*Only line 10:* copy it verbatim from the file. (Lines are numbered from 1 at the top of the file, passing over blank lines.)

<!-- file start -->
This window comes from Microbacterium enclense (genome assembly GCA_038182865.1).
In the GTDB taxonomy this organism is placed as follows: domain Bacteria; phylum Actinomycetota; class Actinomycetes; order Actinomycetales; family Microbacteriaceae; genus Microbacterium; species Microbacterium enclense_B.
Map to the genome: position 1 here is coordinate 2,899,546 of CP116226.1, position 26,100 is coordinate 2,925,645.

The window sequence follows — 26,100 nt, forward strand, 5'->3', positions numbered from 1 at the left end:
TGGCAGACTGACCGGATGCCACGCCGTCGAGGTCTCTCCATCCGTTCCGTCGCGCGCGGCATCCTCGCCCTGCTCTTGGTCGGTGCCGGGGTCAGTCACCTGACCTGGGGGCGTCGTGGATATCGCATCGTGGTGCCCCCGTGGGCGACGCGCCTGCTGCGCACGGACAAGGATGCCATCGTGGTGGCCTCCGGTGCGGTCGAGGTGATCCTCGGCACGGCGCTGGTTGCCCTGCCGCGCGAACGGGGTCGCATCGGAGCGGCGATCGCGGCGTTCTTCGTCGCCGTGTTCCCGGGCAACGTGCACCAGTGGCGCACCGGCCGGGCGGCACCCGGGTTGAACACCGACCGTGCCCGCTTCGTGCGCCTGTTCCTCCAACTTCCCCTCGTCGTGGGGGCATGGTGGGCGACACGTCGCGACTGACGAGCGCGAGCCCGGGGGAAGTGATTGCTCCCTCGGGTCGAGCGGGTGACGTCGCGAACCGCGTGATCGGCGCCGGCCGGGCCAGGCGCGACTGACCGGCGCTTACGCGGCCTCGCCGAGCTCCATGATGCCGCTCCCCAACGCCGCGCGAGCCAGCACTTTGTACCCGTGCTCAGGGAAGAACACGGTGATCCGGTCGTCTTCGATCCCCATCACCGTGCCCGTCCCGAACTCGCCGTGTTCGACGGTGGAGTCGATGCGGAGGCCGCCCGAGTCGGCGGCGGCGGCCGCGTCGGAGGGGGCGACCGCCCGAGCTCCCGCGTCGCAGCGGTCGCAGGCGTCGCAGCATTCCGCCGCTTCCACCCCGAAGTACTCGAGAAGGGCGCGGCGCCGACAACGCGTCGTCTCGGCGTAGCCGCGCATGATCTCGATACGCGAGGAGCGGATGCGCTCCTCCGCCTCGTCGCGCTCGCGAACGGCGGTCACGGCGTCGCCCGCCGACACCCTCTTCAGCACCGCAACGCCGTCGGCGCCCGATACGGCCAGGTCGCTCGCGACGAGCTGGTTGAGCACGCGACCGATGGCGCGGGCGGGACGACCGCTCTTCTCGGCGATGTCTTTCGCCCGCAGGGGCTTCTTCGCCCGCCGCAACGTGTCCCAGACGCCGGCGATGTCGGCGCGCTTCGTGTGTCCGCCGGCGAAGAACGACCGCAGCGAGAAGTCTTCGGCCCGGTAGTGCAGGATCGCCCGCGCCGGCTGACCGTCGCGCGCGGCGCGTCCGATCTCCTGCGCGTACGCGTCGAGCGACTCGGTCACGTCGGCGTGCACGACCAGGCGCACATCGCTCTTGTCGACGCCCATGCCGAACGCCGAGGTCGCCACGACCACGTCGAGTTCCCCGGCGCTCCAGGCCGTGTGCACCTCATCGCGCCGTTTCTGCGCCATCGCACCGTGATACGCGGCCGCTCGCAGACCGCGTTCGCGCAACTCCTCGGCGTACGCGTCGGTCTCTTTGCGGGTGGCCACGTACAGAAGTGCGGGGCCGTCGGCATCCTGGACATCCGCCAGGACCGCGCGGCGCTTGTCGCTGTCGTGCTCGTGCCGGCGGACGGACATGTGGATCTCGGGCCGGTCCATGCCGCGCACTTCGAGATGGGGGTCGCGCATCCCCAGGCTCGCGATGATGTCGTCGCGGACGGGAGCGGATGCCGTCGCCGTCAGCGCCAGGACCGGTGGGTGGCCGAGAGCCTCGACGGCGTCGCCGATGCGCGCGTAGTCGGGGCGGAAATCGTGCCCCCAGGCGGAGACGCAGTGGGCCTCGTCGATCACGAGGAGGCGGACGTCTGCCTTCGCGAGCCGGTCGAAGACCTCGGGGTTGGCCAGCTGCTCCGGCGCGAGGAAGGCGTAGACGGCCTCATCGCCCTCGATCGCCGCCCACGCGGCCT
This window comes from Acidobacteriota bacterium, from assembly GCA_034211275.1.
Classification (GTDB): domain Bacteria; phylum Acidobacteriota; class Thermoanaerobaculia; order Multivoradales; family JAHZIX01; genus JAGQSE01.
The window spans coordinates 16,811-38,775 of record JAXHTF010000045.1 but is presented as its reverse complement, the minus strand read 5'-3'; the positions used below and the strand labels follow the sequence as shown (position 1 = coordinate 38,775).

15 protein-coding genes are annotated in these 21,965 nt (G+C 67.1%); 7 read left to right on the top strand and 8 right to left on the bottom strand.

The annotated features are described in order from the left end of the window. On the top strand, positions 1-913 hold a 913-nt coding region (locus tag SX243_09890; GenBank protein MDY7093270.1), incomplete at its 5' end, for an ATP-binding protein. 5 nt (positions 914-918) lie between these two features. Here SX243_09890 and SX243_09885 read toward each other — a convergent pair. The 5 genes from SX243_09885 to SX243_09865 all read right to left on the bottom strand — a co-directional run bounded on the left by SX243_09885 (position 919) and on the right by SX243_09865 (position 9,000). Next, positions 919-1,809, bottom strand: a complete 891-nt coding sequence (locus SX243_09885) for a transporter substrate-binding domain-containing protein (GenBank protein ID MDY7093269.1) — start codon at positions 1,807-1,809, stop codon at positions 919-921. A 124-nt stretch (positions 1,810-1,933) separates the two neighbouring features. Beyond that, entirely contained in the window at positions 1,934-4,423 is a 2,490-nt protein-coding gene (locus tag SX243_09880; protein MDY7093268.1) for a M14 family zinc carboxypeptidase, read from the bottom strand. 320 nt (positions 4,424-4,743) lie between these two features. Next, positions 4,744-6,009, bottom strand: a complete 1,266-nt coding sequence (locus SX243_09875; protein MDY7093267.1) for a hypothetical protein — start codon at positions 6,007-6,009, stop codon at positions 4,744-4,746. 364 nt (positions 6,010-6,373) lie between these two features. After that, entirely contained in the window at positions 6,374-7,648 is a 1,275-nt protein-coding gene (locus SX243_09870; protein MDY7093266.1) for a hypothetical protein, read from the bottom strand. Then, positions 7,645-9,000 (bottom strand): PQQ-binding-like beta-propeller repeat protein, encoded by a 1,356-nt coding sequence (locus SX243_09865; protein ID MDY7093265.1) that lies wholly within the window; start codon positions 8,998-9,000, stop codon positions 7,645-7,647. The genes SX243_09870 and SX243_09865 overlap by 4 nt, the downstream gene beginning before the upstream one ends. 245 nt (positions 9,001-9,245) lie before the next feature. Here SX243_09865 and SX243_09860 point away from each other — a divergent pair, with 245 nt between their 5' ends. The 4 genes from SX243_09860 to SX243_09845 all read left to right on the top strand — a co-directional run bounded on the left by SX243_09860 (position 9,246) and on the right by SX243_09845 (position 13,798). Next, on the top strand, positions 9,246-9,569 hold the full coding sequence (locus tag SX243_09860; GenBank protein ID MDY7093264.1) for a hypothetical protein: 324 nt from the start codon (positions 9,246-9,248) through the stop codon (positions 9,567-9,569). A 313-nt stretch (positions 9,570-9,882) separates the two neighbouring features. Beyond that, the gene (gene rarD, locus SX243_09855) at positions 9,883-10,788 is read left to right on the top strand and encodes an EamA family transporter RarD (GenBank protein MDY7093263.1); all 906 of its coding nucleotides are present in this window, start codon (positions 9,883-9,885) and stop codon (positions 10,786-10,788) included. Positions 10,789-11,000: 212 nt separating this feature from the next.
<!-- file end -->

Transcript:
The annotated features are described in order from the left end of the window. On the top strand, positions 1-913 hold a 913-nt coding region (locus tag SX243_09890; GenBank protein MDY7093270.1), incomplete at its 5' end, for an ATP-binding protein. 5 nt (positions 914-918) lie between these two features. Here SX243_09890 and SX243_09885 read toward each other — a convergent pair. The 5 genes from SX243_09885 to SX243_09865 all read right to left on the bottom strand — a co-directional run bounded on the left by SX243_09885 (position 919) and on the right by SX243_09865 (position 9,000). Next, positions 919-1,809, bottom strand: a complete 891-nt coding sequence (locus SX243_09885) for a transporter substrate-binding domain-containing protein (GenBank protein ID MDY7093269.1) — start codon at positions 1,807-1,809, stop codon at positions 919-921. A 124-nt stretch (positions 1,810-1,933) separates the two neighbouring features. Beyond that, entirely contained in the window at positions 1,934-4,423 is a 2,490-nt protein-coding gene (locus tag SX243_09880; protein MDY7093268.1) for a M14 family zinc carboxypeptidase, read from the bottom strand. 320 nt (positions 4,424-4,743) lie between these two features. Next, positions 4,744-6,009, bottom strand: a complete 1,266-nt coding sequence (locus SX243_09875; protein MDY7093267.1) for a hypothetical protein — start codon at positions 6,007-6,009, stop codon at positions 4,744-4,746. 364 nt (positions 6,010-6,373) lie between these two features. After that, entirely contained in the window at positions 6,374-7,648 is a 1,275-nt protein-coding gene (locus SX243_09870; protein MDY7093266.1) for a hypothetical protein, read from the bottom strand. Then, positions 7,645-9,000 (bottom strand): PQQ-binding-like beta-propeller repeat protein, encoded by a 1,356-nt coding sequence (locus SX243_09865; protein ID MDY7093265.1) that lies wholly within the window; start codon positions 8,998-9,000, stop codon positions 7,645-7,647. The genes SX243_09870 and SX243_09865 overlap by 4 nt, the downstream gene beginning before the upstream one ends. 245 nt (positions 9,001-9,245) lie before the next feature. Here SX243_09865 and SX243_09860 point away from each other — a divergent pair, with 245 nt between their 5' ends. The 4 genes from SX243_09860 to SX243_09845 all read left to right on the top strand — a co-directional run bounded on the left by SX243_09860 (position 9,246) and on the right by SX243_09845 (position 13,798). Next, on the top strand, positions 9,246-9,569 hold the full coding sequence (locus tag SX243_09860; GenBank protein ID MDY7093264.1) for a hypothetical protein: 324 nt from the start codon (positions 9,246-9,248) through the stop codon (positions 9,567-9,569). A 313-nt stretch (positions 9,570-9,882) separates the two neighbouring features. Beyond that, the gene (gene rarD, locus SX243_09855) at positions 9,883-10,788 is read left to right on the top strand and encodes an EamA family transporter RarD (GenBank protein MDY7093263.1); all 906 of its coding nucleotides are present in this window, start codon (positions 9,883-9,885) and stop codon (positions 10,786-10,788) included. Positions 10,789-11,000: 212 nt separating this feature from the next.